October 19, 2015

We're Strangers Once More





I was sitting in a Starbucks in the hazy middle of daybreak. It's barely light out, despite the clock hitting 10 am. The rain's dripping, falling slowly and softly on the windows flushed green from the gray sky. Outside, trees were blowing. In just seconds, it went from a pale gray to charcoal horizons. It's dark indoors, the outside spreading a smudginess into the flickering light of Starbucks. Cars zipped by quickly, skipping the drive through, skipping the place, and slip through the rain.

People come in, wet and tousled from the deluge, laugh, say they're escaping from the storm. Instantly, strangers become friends for minutes, united over terrible weather, worried about the storm that's passing, gathering around each others phones to glance at radars, bemoan over the clouds of blackness coming in. I've got a caramel Macchiato, and then they're gone. The tables outside echo with the slap, every second more droplets tap out their pattern, the sound dulled by heavy glass windows and the faint hum of electricity. The water outside is soupy, splashing in puddles up to the middle of car tires as they rush through. It's so deep outside that waves are made and they crash on the cement. It's strange, unsettling, to see cars that size swallowed up in water that was just minutes ago suspended in air. Every so often, lightning opens up the dimness of the sky and reminds us that the power could disappear in an instant.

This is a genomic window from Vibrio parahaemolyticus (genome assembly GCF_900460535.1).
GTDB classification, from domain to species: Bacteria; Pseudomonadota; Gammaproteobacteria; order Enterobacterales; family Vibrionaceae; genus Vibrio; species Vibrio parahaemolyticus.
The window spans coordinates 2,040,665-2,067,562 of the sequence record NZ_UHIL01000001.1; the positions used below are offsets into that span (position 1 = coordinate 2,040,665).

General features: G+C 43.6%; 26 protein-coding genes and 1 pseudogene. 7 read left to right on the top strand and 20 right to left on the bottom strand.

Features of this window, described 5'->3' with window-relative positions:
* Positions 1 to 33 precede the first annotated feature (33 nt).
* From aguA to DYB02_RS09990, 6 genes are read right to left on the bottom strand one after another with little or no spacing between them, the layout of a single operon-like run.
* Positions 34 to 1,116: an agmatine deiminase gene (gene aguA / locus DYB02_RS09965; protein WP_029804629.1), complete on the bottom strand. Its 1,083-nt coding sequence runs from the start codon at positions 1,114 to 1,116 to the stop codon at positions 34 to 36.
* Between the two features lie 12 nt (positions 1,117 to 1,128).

People come and go, regulars filter through those looking for a decent cup of coffee, and people see each other for the 1st time. These bonds created over a strangers phone, from people trapped inside because of the weather, who only know each other based on their daily cup of coffee, surface. A group of people, finding solace together. It's a rainstorm that brings us together, and yet, the sun persists in coming forward, pulling apart what's being built. And so we go about our days, waiting for these collective glimpses of humanity, reading between the lines and usual orders to see something a bit more, a yearning for relationships above else.

The rain pounds but the sky clears. A bird flies across the murky clouds, an ink stain in the weather, and the cars roll by unknowingly on the freeway, forever apart, forever mysteries. Thunder rumbles, the rain abates, hardens, rolls on surfaces and fills the pooling tables and streets, and yet, we're strangers once more.




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